Ninth Grader Makes Scary Truvia Discovery

by Alicia Lu
Cindy Ord/Getty Images Entertainment/Getty Images

You probably don't expect your sweetener to be an effective bug-killer. But that's exactly what a father-son duo and fellow researchers found about popular artificial sweetener Truvia, discovering that the insecticide erythritol was the main component of Truvia. We know what you're thinking: We knew Truvia was too good to be true! But not so fast — erythritol may be toxic for insects, but it does seem safe for human consumption.

Basically, Truvia, which touts itself as a natural sweetener, gets its sweetness from the leaves of the stevia plant. The company's website outlines the process used to make Truvia in six simplified steps, from harvesting the stevia plant in the field to adding the extract to the final packaged product. The last step notes that the stevia extract is blended with erythritol crystals and natural flavors.

So what led to the discovery that these erythritol crystals can also kill insects? A ninth-grader's science project.

Ninth-grader Simon D. Kaschock-Marenda, one of the study authors, asked his dad, Daniel Marenda, another co-author of the study, if he could examine the effects of sugar and sugar substitutes on the longevity of the fruit fly. Together, they raised baby fruit flies in Daniel's lab on different compounds, each consisting of a type of sugar or artificial sweetener. After six days, all the flies in the Truvia vials had died.

After repeating the experiment, the two determined that flies raised in the Truvia compounds only lived 5.8 days compared to 38.6-50.6 days for flies raised on control and experimental foods without Truvia. Flies raised on foods containing Truvia also exhibited impaired motor skills before their deaths.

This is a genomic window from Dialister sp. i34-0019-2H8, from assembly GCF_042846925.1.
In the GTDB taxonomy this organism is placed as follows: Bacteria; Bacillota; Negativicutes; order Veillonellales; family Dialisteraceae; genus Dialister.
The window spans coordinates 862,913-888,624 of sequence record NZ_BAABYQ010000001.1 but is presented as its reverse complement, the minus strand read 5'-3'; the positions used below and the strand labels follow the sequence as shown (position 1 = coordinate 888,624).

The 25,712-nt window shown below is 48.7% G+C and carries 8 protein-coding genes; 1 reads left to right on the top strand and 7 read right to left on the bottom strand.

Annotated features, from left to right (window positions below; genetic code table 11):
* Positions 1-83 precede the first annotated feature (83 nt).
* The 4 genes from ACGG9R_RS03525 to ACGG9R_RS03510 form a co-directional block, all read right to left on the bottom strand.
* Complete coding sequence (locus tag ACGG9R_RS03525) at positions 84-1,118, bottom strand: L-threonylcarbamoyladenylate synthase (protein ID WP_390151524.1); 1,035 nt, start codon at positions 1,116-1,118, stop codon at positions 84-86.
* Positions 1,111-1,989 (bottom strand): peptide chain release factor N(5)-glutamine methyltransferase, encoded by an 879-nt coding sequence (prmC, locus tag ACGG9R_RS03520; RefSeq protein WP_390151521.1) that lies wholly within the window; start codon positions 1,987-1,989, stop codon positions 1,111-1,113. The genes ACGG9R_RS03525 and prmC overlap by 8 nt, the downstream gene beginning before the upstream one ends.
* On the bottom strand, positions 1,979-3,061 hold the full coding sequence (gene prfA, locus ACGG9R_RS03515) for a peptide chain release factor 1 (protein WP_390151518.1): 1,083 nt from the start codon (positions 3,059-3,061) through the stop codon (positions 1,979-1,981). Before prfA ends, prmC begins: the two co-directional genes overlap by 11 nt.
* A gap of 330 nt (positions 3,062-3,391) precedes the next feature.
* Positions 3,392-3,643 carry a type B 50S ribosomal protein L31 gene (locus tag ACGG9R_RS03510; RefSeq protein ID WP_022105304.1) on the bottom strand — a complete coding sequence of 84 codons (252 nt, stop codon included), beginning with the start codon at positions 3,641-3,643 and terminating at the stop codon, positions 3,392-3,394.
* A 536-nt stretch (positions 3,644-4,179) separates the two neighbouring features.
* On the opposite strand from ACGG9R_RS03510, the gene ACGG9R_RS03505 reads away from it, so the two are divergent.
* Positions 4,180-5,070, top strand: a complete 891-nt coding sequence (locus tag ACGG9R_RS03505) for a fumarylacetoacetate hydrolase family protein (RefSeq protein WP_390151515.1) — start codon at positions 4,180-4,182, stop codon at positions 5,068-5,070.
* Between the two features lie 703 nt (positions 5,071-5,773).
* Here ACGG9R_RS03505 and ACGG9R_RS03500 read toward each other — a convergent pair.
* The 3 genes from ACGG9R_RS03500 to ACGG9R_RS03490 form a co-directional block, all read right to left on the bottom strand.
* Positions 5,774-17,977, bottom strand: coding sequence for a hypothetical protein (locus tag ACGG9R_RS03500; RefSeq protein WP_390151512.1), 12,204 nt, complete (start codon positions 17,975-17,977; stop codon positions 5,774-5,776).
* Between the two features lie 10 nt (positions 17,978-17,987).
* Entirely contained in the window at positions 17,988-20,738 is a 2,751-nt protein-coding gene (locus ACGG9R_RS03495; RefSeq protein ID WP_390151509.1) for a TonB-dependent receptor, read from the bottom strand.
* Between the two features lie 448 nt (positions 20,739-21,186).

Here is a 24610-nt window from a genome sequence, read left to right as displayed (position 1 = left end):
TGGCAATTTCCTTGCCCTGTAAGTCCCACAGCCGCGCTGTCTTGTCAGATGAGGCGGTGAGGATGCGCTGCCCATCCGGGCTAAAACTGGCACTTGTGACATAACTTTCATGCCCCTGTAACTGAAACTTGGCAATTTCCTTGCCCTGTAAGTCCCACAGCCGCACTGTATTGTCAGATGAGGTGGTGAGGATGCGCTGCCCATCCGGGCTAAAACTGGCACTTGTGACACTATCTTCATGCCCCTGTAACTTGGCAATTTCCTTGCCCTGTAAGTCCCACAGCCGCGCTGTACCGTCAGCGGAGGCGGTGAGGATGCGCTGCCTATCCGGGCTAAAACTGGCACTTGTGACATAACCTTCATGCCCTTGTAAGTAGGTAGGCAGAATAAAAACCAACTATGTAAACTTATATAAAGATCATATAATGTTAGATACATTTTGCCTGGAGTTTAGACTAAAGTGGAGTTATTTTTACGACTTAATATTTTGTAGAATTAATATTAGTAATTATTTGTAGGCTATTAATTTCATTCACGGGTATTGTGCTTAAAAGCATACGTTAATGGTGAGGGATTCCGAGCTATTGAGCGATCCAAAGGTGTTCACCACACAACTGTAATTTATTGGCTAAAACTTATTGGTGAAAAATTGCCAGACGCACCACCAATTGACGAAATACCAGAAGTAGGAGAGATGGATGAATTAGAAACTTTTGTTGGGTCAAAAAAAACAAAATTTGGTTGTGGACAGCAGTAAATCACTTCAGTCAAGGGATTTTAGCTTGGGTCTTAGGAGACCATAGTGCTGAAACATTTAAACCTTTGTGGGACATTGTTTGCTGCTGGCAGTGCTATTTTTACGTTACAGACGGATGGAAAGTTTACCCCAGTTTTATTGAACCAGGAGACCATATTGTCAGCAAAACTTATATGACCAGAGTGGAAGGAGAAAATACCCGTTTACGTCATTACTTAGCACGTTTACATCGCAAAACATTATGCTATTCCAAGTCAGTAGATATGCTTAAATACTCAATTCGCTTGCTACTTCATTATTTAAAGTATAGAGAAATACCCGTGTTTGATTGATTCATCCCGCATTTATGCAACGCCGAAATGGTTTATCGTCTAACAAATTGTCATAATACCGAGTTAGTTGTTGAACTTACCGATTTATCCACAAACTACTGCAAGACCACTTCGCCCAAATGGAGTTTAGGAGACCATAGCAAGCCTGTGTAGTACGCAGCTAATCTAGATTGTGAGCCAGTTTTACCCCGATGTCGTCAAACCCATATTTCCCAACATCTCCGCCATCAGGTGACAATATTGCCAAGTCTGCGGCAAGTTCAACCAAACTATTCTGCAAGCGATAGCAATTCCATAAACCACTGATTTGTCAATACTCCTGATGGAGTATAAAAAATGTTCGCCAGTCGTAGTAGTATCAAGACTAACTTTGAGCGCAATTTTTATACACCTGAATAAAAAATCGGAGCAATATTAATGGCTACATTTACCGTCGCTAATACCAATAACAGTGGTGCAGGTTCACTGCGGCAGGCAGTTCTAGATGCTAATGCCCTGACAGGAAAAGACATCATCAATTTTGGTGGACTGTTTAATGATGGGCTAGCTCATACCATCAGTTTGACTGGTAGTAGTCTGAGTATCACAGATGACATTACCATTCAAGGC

Cindy Ord/Getty Images Entertainment/Getty Images

After figuring out that the toxic component in Truvia was erythritol, the researchers also discovered that the flies seemed to prefer it over other sweeteners. When given the choice between erythritol and sucrose, flies consumed more than twice as much of Truvia.

What Exactly Is Erythritol Anyway?

Cindy Ord/Getty Images Entertainment/Getty Images

Erythritol is part of a class of compounds called sugar alcohols and has significantly less calories than regular table sugar (it has six percent of the calories and 70 percent of the sweetness). It's occurs naturally in many fruits, like melons and grapes. It comes in both granulated and powdered form and can be found in chocolates, candies, yogurts, and popular beverages like Vitaminwater.

Is It Safe For Human Consumption?

Cindy Ord/Getty Images Entertainment/Getty Images

The human body lacks the enzyme to break down erythritol, which is a good thing. That means it passes through us unchanged without the harmful metabolic effects of regular sugar or the digestive issues associated with other sugar alcohols.

Consumption of erythritol also does not change levels of insulin or blood sugar. The U.S. Food and Drug Administration deemed erythritol as a safe food additive in 2001.

What This Means For Insecticide Development

In a nutshell, this is pretty major. It could set the foundation for developing a highly effective insecticide that's totally safe for humans.

"We are not going to see the planet sprayed with erythritol, and the chances for widespread crop application are slim," co-author Sean O'Donnell, a professor of biology at Drexel University in Philadelphia, said in a statement. "But on a small scale, in places where insects will come to a bait, consume it and die, this could be huge."

The scientists hope to test the effects of erythritol on other pests next, like termites, bed bugs, cockroaches, and ants. "I feel like this is the simplest, most straightforward work I've ever done," O'Donnell said in the press release. "But it's potentially the most important thing I've ever worked on."

Images: Getty Images (4)